The foregoing notwithstanding it may not also be automatic ‘uhuru’ for the states if and when they all win the rights to collect VAT unhindered, especially in their present, mostly unprepared operational status. For in the final analysis, their successes and dividends from taking over VAT collection will depend on the innate absorptive capacity which each of them will manifest individually. For even at the best of times, tax collection has never been a tea party. And with VAT being a consumption tax that requires complicated valuation requirements, there is the need for the states to ensure that a wholesale take-over of VAT collection from the federal government does not turn into a Pyrrhic victory, whereby they spend a naira to earn a few kobo.

 

As needs not be emphasised, setting up the legal framework by states with the passing of relevant laws, is only the starting point in the journey of taking over VAT collection from the federal government-owned FIRS. The transition of VAT collection from the federal government to the states, will enjoy effective implementation when and only if the three arms of government at all the three tiers, work together as one to usher in the desired state of affairs.

 

As for the Rivers State Government which kick-started the revolution (as some have dubbed the dispensation), the favourable high court ruling has imposed on it the responsibility of leading a national fight in which it stands to be targeted by net beneficiaries of the extant on-going bazaar of enjoying unearned, nationally inequitably shared largesse. It therefore needs to work towards upgrading its own innate capabilities for VAT collection across its local governments and state structures, even as it mobilises support from the other states to its cause. For in the strength of unity of purpose by it and its peers, lies the ultimate victory in consolidating fiscal federalism across the country.

 

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Okpara’s and Ojukwu’s plan was for PH to be our Lagos…but the economy would be oil driven.

Most of the oil wells and infrastructure in today’s Rivers State up till 1967 were developed by Okpara. Chief Nwodo, Nnia Nwodo’s father was the Regional  Minister for Trade and Commerce at the time. He negotiated most of the agreements with Shell and the UK govt
Gowon and Awolowo nationalised those assets in 1967 without paying a Kobe in compensation…and forced all the oil companies to relocate to Lagos
Most of the refineries that NNPC began rolling out after the war were already in the industrial plan the the East had for Port Harcourt.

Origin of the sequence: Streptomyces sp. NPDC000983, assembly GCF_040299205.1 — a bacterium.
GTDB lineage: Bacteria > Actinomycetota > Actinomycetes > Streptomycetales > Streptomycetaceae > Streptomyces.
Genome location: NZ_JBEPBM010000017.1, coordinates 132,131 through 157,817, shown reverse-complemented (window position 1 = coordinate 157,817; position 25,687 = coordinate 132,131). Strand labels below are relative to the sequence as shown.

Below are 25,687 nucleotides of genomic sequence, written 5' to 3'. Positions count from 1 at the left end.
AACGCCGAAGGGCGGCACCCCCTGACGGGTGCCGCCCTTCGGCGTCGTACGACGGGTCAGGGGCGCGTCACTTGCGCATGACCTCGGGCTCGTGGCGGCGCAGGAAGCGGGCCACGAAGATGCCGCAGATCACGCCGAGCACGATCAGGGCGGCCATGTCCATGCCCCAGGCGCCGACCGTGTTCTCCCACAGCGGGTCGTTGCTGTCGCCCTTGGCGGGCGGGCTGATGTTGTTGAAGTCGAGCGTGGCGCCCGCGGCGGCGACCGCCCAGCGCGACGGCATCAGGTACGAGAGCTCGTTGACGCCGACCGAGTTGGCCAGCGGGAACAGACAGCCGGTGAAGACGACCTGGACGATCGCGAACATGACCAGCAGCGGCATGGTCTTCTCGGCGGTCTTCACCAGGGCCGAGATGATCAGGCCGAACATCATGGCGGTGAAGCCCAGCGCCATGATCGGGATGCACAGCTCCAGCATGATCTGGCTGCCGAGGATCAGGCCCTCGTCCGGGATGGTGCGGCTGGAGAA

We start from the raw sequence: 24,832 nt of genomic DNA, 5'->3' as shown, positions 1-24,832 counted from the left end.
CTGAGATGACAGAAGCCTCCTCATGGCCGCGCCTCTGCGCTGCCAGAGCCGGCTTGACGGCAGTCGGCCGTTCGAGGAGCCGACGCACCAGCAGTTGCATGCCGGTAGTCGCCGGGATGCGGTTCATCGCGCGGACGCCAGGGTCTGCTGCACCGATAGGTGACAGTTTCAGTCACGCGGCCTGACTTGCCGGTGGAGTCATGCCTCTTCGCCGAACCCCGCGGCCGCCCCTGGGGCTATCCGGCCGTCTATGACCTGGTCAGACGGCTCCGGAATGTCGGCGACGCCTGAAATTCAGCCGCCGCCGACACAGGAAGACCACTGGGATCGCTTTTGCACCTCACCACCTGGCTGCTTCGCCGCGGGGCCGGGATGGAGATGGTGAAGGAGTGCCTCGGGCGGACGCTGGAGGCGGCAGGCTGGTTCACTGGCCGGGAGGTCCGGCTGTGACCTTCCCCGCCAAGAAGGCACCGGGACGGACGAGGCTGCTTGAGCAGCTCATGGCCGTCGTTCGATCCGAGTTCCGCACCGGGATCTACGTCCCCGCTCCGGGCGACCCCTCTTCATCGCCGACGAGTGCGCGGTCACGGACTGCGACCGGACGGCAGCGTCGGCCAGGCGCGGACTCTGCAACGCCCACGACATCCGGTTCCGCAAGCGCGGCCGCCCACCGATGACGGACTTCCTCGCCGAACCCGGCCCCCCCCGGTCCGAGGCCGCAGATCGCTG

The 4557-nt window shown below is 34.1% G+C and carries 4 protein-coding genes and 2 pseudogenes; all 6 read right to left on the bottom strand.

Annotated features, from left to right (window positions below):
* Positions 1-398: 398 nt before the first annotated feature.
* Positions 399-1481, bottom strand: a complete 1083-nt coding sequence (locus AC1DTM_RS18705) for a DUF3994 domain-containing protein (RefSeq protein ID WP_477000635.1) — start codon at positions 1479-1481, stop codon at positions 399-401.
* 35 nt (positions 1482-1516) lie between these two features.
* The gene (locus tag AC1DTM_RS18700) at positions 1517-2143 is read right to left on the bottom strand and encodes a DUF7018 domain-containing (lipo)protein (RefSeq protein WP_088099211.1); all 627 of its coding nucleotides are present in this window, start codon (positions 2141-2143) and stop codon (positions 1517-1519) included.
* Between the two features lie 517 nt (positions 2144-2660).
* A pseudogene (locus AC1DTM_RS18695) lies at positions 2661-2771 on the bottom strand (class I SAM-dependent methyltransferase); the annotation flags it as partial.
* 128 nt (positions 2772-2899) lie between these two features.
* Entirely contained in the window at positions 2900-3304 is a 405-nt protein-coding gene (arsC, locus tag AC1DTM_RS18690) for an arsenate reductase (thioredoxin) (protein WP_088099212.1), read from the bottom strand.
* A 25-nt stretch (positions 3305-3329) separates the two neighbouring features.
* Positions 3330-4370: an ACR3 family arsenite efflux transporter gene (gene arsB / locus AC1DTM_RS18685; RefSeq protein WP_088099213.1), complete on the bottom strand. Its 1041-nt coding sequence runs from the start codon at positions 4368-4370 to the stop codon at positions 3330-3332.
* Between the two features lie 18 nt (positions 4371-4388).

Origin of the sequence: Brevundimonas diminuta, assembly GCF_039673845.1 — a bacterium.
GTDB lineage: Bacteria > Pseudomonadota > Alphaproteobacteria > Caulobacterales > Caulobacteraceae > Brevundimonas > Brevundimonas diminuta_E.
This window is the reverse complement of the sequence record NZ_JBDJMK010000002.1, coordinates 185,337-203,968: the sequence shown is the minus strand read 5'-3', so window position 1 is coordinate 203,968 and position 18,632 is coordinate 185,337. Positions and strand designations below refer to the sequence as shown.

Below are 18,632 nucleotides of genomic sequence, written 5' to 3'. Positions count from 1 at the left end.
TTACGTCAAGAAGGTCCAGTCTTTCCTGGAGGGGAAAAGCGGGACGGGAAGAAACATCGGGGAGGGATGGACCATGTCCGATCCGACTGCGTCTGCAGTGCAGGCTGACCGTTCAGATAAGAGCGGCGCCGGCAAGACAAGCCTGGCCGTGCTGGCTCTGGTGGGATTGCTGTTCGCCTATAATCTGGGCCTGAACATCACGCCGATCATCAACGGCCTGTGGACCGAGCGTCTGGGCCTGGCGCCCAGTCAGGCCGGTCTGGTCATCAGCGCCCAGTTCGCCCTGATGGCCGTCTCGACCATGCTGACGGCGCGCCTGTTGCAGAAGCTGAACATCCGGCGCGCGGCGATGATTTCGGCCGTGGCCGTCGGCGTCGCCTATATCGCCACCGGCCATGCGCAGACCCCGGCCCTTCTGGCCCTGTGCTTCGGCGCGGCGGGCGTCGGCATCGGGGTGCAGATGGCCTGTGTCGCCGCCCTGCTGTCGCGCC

At the time,oil and solid minerals were under Regional control
The East lost everything…so Lagos and the north could prosper
Okpara’s plan for Enugu was that there would be a 200km industrial corridor running between Emene where the airport was located and Nkalagu where the cement plant was located
Again, Sir Ojukwu was Nkalagu’s chairman
The corridor was to focus on auto assembly and industrial automation. A steel plant was already located in Emene and Kaiser in California was to locate a car assembly and a plant for engines and turbines there in 1968.
The corridor was to mimicking the Ruhr industrial Valley in Germany under Otto Von Bismarck. The war destroyed all that
Onitsha was to drive the East retail economy – a shopping Emporium for all Nigerians and indeed West Africans. It was opened in 1956 I believe. And by 1960, it had attained its purpose. Its location gave the Anambra Igbo a head start in trading…a dominance that holds till date
Umuahia and Umudike were to drive our agro based and biotechnology industries. That is why the root research lab and brewery were located there
Enugu was to be the academic headquarters and the headquarters for our mechanical engineering industries
Zik brought in the US firm – Arthur D. Little as macroeconomic consultants. They advised that a university be set up to train manpower to feed these emerging industries
Nsukka thus was the first university in the country to offer degree programs in engineering, business, marketing, accounting, law etc….
Adam in Rivers State and Oji River in Enugu provided the power that drove most of these industrial investments
Then there were cement plants set up – Nkalagu, Port Harcourt Bulk cement and Calabar. Calabar took off after the war but Ojukwu and Okpara had concluded every arrangement for its take off before the coup of 1966